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A Senior Design Showcase team presents their research with an attendee.

Nuclear Teams Honored for Senior Design Projects

The Department of Nuclear Engineering had an overall solid showing at the recently held 2023 Senior Design Showcase that was held in the Zeanah Engineering Complex.

Top honors went to the “Subcritical Testing Assembly” team, as well as the additional honor of being judged as having the best computational work.

The team, Daniel Racz, Sophie Hitson, Gabe Lentchner, Nicholas Branam, and Sinan Zhang, worked with advisors Patrick Huston and James Kuropatwinski of Los Alamos National Laboratory, which sponsored the project.

Bernadette Brezinski and Hunter Salmon demonstrate their Senior Design Showcase project.

L-R: Hunter Salmon and Bernadette Brezinski demonstrate their teams capstone project.

Bernadette Brezinski took home the individual honor for team leader on the project “Nuclear Safety Squad.”

That team, which also included Hunter Salmon, Alex Choi, Liam Walker, and Teja Vallabhaneni, was challenged with developing a shielding device that needed to be portable, secure, and easy to access for laboratory usage, all while limiting radiation exposure to a plutonium beryllium source.

“Overall, the senior design experience was great. My entire group had different expertise in different areas, making the project much easier with regard to work delegation,” said Brezinski.

“Personally, I was able to learn AutoCAD and work with it to make a blender animation that brought our design to life. Then we were able to build and test the device, which was successful.”

Brezinski said she felt “honored” by her selection, and that it was a reflection of efforts made by the entire team. She said she hoped to further develop communication and leadership skills as part of future successes.

John D. Tickle Professor Lawrence Heilbronn served as team mentor, while the department sponsored the project.

The experimental work award went to Edward Fejedelem, Carson Sain, Chilson Whittum, and Katy Worrell, who composed the “Oak Ridge Subcritical Assembly” team, which was sponsored by ORNL and mentored by ORNL’s Alex Lang and Mathieu Dupont.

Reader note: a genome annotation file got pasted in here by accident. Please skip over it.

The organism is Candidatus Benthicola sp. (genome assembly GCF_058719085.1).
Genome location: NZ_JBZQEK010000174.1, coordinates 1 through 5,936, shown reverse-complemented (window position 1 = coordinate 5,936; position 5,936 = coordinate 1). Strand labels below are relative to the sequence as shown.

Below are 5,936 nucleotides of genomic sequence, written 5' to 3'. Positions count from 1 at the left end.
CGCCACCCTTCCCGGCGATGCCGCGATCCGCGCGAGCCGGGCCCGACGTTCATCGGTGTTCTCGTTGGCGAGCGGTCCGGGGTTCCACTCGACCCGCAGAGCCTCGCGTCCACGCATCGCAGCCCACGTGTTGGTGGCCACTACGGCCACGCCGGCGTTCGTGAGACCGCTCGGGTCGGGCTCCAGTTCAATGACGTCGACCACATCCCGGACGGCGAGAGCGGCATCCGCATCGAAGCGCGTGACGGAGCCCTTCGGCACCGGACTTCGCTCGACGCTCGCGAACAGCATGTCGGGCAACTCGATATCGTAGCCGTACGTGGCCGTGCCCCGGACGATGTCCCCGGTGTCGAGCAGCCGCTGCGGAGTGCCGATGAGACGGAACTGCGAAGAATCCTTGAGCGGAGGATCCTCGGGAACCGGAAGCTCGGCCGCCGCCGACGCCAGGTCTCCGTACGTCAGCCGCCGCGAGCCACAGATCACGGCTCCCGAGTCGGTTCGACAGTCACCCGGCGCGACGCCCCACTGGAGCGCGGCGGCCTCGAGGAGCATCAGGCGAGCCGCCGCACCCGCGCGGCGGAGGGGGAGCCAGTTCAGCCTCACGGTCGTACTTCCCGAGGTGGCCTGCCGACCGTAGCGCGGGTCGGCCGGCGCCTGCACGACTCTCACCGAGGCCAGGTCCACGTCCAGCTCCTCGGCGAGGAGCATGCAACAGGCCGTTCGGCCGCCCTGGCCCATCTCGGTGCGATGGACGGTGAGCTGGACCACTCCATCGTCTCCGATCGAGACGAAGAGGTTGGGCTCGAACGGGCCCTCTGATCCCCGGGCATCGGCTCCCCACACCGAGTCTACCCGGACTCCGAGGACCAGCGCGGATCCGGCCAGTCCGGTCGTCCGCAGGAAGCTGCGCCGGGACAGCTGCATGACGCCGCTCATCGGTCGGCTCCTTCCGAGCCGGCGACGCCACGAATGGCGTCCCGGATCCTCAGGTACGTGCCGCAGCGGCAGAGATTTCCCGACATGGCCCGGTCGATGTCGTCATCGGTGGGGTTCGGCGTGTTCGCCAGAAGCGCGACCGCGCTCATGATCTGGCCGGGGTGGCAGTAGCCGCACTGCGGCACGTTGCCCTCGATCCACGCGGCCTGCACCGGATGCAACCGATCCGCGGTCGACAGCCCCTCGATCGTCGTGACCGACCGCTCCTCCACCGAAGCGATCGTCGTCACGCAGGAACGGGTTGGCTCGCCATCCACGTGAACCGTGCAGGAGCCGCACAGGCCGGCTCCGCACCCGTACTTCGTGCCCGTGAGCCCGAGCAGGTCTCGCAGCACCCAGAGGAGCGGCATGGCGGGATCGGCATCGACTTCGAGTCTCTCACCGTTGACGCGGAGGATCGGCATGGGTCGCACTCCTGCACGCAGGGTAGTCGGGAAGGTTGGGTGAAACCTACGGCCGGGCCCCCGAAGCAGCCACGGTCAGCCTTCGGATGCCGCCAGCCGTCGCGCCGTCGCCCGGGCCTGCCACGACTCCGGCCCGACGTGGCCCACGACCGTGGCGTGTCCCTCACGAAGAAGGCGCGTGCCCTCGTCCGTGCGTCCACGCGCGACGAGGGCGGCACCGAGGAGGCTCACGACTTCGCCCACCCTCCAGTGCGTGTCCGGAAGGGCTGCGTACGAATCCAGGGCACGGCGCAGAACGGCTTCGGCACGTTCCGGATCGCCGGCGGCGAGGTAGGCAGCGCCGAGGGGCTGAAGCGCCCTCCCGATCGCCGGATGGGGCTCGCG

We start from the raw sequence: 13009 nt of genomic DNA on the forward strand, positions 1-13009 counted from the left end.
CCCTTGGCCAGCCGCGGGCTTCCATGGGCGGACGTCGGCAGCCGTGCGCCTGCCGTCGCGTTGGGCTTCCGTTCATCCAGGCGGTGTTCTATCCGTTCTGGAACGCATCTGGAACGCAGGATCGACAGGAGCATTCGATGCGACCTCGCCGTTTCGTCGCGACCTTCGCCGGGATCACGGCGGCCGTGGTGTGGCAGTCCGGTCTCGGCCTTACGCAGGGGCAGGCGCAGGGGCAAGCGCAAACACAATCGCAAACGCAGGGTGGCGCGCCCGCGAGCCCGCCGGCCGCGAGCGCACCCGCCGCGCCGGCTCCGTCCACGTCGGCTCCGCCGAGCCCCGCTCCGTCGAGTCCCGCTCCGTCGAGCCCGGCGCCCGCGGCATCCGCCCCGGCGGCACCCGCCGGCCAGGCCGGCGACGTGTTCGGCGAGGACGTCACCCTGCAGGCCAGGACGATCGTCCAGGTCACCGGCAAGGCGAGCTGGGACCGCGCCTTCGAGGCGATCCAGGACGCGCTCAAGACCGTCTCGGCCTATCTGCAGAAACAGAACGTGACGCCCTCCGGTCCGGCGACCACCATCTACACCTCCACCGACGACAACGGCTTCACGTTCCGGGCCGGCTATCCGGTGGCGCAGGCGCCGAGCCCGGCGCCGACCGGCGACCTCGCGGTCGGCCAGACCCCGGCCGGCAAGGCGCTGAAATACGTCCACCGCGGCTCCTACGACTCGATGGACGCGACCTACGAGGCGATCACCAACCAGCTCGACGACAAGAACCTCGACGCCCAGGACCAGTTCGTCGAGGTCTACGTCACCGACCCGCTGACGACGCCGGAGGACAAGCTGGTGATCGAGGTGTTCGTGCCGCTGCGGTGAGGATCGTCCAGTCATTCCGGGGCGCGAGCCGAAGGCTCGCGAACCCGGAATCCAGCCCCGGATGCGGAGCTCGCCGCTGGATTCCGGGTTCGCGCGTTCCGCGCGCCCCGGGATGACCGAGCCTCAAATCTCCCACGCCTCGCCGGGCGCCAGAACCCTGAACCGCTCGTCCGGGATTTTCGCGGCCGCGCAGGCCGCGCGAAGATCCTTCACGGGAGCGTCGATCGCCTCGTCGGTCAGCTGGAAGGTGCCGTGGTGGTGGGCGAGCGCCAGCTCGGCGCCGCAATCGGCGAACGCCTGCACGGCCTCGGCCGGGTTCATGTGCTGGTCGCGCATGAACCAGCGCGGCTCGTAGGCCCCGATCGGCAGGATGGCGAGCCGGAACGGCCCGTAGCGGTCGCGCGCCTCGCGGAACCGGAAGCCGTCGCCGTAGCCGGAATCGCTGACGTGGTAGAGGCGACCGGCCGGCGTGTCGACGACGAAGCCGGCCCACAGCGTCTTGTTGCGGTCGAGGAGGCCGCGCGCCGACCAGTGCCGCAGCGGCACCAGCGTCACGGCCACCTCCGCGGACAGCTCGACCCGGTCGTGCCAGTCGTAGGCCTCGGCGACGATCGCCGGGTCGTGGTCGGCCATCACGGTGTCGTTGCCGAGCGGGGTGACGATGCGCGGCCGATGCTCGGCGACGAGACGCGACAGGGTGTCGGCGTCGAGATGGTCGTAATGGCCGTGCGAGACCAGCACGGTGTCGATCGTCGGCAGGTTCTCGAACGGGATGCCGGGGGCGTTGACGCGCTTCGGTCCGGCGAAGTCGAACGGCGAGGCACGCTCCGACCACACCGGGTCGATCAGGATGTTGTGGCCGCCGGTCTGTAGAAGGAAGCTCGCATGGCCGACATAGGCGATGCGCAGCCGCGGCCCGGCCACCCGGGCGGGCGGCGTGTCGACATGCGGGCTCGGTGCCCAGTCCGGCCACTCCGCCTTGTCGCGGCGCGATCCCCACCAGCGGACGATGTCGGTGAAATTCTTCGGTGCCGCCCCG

For their project, they designed experiments for future training purposes on nuclear energy at the subcritical level, coming up with three different designs.

“I think our project was a lot of fun to work on because criticality safety is something that all four members of the team are interested in,” said Worrell. “We also benefited a lot from having really great mentors, Alex Lang and Mathieu Dupont from ORNL, who joined us in meetings frequently and were always willing to answer our questions and guide us through different methods. I think everyone was able to learn a lot and develop skills that we’ll get to use soon in our careers.

“Since the Oak Ridge Subcritical Assembly is something that ORNL does plan on implementing, it was nice to hear from the judges that they see real-life possibilities in our experimental designs. I think when the assembly does get built in the coming years, it will be really cool for us to be able to say we worked on its development.”

Accolades for having the best teamwork went to the “Activation of Water with Neutrons” team of Cole Fritsch, Harrison Huegen, Dalton Lonker, Mason Phillips, and Stephen Pucci.

Oak Ridge National Laboratory served as their sponsor, while ORNL’s Michael Loughlin helped mentor them.

Their task was to design an experiment to determine when water is activated as part of the cooling process in fusion, specifically the tokamak in use with ITER, which would allow for better shielding designs.